Strand, who heads the NDSU Fine Arts Department, has led or been part of numerous exciting projects over the past few years, including the Misfit Cup Liberation Project, the Fargo Project, and Engage U. In all cases, he has expanded upon his learned discipline of creating with clay to include broad social engagement measures and community involvement.
Smith creates gorgeous ceramics with simple, fluid lines, and graceful colors. She recently received an MFA from the University of Nebraska-Lincoln.
Should be quite the show for fans of ceramics. The reception gets started at 7 p.m. on Friday evening.
(EDIT: we found this lovely description of Strand and Smith’s working relationship on the Facebook event page for this opening.)
For nearly 15 years, Michael Strand and Amy Smith have maintained a friendship that started in graduate school, where they shared studio space at the University of Nebraska at Lincoln. The preciousness of a trusted colleague in one’s profession, where you are open to both criticize and embrace one another’s work is a gift.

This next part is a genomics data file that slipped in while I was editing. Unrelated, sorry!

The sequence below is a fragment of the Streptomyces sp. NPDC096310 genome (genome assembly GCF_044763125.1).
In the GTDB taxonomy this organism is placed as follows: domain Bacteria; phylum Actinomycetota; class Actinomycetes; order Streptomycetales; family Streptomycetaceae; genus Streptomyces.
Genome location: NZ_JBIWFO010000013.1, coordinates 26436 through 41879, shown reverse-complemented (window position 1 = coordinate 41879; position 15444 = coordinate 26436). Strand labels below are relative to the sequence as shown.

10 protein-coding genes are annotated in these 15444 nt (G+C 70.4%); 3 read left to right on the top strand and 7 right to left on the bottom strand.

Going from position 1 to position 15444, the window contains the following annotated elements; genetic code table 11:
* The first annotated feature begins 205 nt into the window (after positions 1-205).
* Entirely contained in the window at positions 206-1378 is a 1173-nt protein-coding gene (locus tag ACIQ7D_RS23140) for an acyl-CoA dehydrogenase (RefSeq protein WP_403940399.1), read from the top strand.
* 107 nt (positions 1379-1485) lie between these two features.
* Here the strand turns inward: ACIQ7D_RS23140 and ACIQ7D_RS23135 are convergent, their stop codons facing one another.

Michael and Amy have kept in close contact over the years, with path’s crossed in a variety of ways. They recently shared an experience at Red Lodge Clay Center in Montana as resident artists, and this coming Spring, Amy Smith will be the Rosenquist Resident Artist at North Dakota State University. Coming full circle after fifteen years, Strand and Smith will once again share a studio, tea, and bad puns. This exhibition then reflects upon this history of shared interests that extends well beyond the objects they make.
Along with a friendship, both Smith and Strand share a love of process and materiality. Each handles clay with attention to subtle detail without overwhelming the material. They create work that evokes one to touch the surface, inspiring intimacy even if the intention of the form is to be non-functional. In this sense, they are both contemporary and timeless. Brought together in the same space, at first differences may be obvious; but similarities will become apparent. Much like the artists themselves.
Image: Amy Smith, Carved Platter. Via amysmithporcelain.com.